Broadcom unwraps single chip 802.11n solution
At this week’s Global Wi-Fi Summit in Beijing, China, Broadcom Corp. demonstrated a full-featured, single-chip 802.11n solution. This 65 nm CMOS device is the newest member of its Intensi-fi product family. And, according to the developer, it is not only the smallest and most cost-effective 802.11n solution on the market, but is the first to enable Wi-Fi products to achieve over 200 Megabits per second (Mbps) of actual wireless throughput. By combining unprecedented wireless capacity with new features to improve range, Broadcom's new Intensi-fi chip enables wireless networks to deliver on the promise of 802.11n -- the ability to support several simultaneous multimedia applications including high-definition (HD) video streaming.
Labeled BCM4322, the manufacturer claims that it is the only 802.11n solution that combines all of the elements of a wireless LAN (WLAN) subsystem onto a single silicon die. This high level of integration can reduce manufacturing costs by up to 40%, said Broadcom.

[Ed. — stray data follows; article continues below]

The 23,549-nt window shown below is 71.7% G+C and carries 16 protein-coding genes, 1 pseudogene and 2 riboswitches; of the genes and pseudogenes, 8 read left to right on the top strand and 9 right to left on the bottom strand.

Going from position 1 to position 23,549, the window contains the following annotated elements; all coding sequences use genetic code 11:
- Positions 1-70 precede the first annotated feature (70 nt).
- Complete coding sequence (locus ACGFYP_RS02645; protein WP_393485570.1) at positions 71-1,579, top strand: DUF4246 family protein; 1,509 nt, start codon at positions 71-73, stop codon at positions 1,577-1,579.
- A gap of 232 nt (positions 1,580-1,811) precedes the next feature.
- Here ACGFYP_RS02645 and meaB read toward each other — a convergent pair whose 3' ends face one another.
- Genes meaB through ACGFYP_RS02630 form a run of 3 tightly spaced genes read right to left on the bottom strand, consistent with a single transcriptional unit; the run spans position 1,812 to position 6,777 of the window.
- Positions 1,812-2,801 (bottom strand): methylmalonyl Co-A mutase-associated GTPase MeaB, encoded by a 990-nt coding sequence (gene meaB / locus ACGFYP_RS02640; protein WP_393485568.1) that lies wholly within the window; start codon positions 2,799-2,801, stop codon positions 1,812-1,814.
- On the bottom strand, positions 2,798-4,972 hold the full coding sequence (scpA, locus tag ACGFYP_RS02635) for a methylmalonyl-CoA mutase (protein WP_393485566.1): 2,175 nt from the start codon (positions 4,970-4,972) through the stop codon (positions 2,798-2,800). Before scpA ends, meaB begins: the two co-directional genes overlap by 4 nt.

Digital entertainment content is readily available, but moving that content from one device to another has been a challenge. For example, noted Broadcom, it is difficult to transfer home movies from a PC to a television because the products lack a simple and common connection method. The size, cost and performance of the new Intensi-fi chip makes it possible to connect these devices, and many others, using Wi-Fi, said Broadcom.
"Our new Intensi-fi chip pushes the envelope of integration to help our customers deliver cutting-edge wireless features in smaller, more affordable devices," said Michael Hurlston, vice president and general manager of Broadcom's WLAN line of business. "It also delivers a price point that will accelerate the adoption of 802.11n technology, removing all doubt that Wi-Fi will be the backbone of the digital home network."
A second generation product, the new Intensi-fi chip complies with the IEEE 802.11n draft 2.0 specification. It is the only 802.11n solution to combine an 802.11 medium access controller (MAC), a baseband processor, 2.4 GHz and 5 GHz radios and other WLAN components onto a single silicon die, the maker said. The BCM4322 is sampling now, with production quantities expected to ship in the first quarter of 2008.
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